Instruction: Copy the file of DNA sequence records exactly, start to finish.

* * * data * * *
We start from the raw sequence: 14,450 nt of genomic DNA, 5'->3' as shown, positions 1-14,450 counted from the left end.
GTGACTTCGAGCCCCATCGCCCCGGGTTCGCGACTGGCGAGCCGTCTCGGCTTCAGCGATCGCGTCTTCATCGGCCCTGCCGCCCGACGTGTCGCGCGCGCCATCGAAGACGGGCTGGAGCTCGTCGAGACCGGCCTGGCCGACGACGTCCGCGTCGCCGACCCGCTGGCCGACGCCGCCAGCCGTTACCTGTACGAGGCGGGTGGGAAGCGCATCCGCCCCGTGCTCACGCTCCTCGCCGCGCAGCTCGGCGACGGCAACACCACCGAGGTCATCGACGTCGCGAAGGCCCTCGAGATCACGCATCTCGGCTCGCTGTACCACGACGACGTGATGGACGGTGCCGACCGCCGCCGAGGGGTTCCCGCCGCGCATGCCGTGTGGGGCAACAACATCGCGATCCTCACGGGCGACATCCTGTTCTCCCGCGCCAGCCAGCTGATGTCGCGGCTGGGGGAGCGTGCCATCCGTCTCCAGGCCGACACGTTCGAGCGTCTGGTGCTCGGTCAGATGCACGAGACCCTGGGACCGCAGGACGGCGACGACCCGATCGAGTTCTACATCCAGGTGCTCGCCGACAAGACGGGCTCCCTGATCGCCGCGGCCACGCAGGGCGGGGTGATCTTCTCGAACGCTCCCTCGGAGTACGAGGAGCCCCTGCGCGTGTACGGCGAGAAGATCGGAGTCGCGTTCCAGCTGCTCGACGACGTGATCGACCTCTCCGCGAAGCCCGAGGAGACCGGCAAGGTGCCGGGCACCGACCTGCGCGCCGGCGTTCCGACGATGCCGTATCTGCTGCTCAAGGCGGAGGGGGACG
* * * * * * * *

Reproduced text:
We start from the raw sequence: 14,450 nt of genomic DNA, 5'->3' as shown, positions 1-14,450 counted from the left end.
GTGACTTCGAGCCCCATCGCCCCGGGTTCGCGACTGGCGAGCCGTCTCGGCTTCAGCGATCGCGTCTTCATCGGCCCTGCCGCCCGACGTGTCGCGCGCGCCATCGAAGACGGGCTGGAGCTCGTCGAGACCGGCCTGGCCGACGACGTCCGCGTCGCCGACCCGCTGGCCGACGCCGCCAGCCGTTACCTGTACGAGGCGGGTGGGAAGCGCATCCGCCCCGTGCTCACGCTCCTCGCCGCGCAGCTCGGCGACGGCAACACCACCGAGGTCATCGACGTCGCGAAGGCCCTCGAGATCACGCATCTCGGCTCGCTGTACCACGACGACGTGATGGACGGTGCCGACCGCCGCCGAGGGGTTCCCGCCGCGCATGCCGTGTGGGGCAACAACATCGCGATCCTCACGGGCGACATCCTGTTCTCCCGCGCCAGCCAGCTGATGTCGCGGCTGGGGGAGCGTGCCATCCGTCTCCAGGCCGACACGTTCGAGCGTCTGGTGCTCGGTCAGATGCACGAGACCCTGGGACCGCAGGACGGCGACGACCCGATCGAGTTCTACATCCAGGTGCTCGCCGACAAGACGGGCTCCCTGATCGCCGCGGCCACGCAGGGCGGGGTGATCTTCTCGAACGCTCCCTCGGAGTACGAGGAGCCCCTGCGCGTGTACGGCGAGAAGATCGGAGTCGCGTTCCAGCTGCTCGACGACGTGATCGACCTCTCCGCGAAGCCCGAGGAGACCGGCAAGGTGCCGGGCACCGACCTGCGCGCCGGCGTTCCGACGATGCCGTATCTGCTGCTCAAGGCGGAGGGGGACG